I’ve been an active member of the outdoor industry for about a year and a half. While I’ve hunted and fished my whole life, it wasn’t until I started Powderhook that I began to learn how the industry really worked.
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I’ve been an active member of the outdoor industry for about a year and a half. While I’ve hunted and fished my whole life, it wasn’t until I started Powderhook that I began to learn how the industry really worked. In my short time in the industry I’ve come to understand and deeply care about things like the North American Model of Conservation, R3 (Recruitment, Retention and Reactivation), license sales, and access. As I’ve traveled the country learning, meeting new people and discussing the future of the industry we love, I have been involved in dozens of conversations about tIhe need to get people to actually go hunting and fishing. Most of those conversations have centered on the imperative for our industry to activate new people, especially young people.
This week my wife, Stephanie, and I attended a dinner given to welcome new members to a local board on which I serve here in Lincoln, Nebraska. At the dinner we were seated next to Matt and Christie Hinrichs. Matt, an avid angler, and I quickly drummed up a fun conversation about walleyes and perch – all the usual things you talk about when you find out a friend is traveling to Devils Lake for some ice fishing. Christie, the CEO of Tabitha Health Care, a 1,200 employee care continuum for the elderly and their families (think nursing home on steroids), soon chimed in with a question. “Eric, do you guys ever do anything to get the elderly out fishing?”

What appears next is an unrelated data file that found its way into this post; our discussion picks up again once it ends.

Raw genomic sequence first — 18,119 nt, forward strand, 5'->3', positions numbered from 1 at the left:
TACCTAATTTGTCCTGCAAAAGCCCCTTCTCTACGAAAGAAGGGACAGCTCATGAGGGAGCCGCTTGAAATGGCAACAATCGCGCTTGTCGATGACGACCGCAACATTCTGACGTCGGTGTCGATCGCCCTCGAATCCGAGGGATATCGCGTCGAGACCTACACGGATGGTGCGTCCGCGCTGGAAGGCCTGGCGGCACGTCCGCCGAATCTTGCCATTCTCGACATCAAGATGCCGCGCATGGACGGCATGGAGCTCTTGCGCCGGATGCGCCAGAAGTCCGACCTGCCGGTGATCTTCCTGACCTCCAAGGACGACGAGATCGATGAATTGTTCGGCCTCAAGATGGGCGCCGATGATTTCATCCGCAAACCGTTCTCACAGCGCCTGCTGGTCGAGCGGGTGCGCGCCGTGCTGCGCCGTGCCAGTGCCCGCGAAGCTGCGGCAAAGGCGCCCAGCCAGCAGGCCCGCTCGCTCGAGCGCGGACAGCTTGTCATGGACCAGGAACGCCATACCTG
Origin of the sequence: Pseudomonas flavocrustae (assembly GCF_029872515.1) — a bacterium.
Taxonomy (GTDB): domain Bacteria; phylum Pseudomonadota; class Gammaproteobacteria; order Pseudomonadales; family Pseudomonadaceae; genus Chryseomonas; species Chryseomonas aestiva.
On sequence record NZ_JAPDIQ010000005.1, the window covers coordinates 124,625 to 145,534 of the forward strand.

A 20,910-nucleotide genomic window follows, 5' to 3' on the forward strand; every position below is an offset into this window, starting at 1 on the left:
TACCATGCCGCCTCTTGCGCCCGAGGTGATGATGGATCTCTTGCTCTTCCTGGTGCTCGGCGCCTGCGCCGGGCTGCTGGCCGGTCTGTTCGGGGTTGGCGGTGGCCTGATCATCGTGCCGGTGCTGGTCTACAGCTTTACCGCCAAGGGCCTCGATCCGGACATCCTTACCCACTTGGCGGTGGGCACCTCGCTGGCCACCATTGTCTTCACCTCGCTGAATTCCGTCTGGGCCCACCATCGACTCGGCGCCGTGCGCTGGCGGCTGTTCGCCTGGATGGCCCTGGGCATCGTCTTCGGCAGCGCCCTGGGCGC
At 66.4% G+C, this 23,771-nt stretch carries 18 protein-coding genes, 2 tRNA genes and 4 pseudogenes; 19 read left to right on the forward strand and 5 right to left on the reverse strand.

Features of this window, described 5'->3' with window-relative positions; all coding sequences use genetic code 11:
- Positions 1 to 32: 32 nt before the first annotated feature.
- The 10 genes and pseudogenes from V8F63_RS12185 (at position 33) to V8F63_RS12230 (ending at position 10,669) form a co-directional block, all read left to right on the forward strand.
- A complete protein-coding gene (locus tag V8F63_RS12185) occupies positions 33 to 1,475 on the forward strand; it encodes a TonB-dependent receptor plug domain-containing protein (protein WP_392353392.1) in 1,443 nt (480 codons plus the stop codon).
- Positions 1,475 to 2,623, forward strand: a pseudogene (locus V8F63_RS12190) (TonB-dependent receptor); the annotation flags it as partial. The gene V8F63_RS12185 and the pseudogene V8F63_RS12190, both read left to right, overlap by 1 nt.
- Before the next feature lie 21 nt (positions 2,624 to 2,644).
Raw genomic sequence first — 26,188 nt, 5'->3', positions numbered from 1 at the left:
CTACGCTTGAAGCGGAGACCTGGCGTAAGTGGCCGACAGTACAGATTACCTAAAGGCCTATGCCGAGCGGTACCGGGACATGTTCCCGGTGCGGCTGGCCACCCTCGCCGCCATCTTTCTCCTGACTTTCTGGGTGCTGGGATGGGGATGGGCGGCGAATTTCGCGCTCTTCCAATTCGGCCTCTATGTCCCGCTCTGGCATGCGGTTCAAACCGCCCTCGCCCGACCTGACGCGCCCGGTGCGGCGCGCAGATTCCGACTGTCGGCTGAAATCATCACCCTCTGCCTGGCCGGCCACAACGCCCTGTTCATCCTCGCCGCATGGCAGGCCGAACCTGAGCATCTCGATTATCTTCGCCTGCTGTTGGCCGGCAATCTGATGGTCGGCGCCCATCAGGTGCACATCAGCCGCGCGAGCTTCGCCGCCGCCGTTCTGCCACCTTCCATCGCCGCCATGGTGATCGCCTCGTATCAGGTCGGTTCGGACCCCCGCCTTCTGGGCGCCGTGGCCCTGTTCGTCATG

Well, uhhhh, no.
I told Christie I would do some homework and get back to her. And, after a few hours of searching, I was able to find almost no fishing, hunting or shooting events designed specifically for seniors.
According to Census data there are currently about 41 million people over the age of 65 living in the United States. That number will continue to grow as baby boomers age and people continue to live longer, healthier lives. There are rational reasons our industry has chosen not to focus on seniors. According to US Fish and Wildlife data, hunting license sales fall off dramatically after the age of 65. In some states seniors don’t have to buy fishing licenses and many states discount senior licenses.
In the past two decades the population of the United States has grown over 22 percent, while the total number of hunting and angling participants has declined around 2 percent. In a time when the outdoor industry is looking for new ways to activate lapsed hunters, anglers, and shooters, maybe it’s time to turn some attention toward the elders among us.
Seniors may come with a unique set of considerations for our industry, from access challenges to fees on fixed incomes, but according to Christie, events and outings for seniors would be very well received. In fact, she said we’d be lucky if we could keep up with the demand. Matt was eager to help put one together, so we’re going to try and get something on the books here in Nebraska.
Has your group or organization ever done an event for seniors? If so, will you tell us about it? If not, would you consider it? If you do end up putting something together, would you let us know how it goes?
About the author:
Eric Dinger is the co-founder and CEO of Powderhook.com, a website built to help people find access to hunting and fishing spots, trips, groups and events. He can be reached at firstname.lastname@example.org.
Powderhook’s mission is ‘Access for All.’ That means access for new hunters, anglers and shooters; for parents and their children; for neighbors who haven’t been out in the field for years; and for you.
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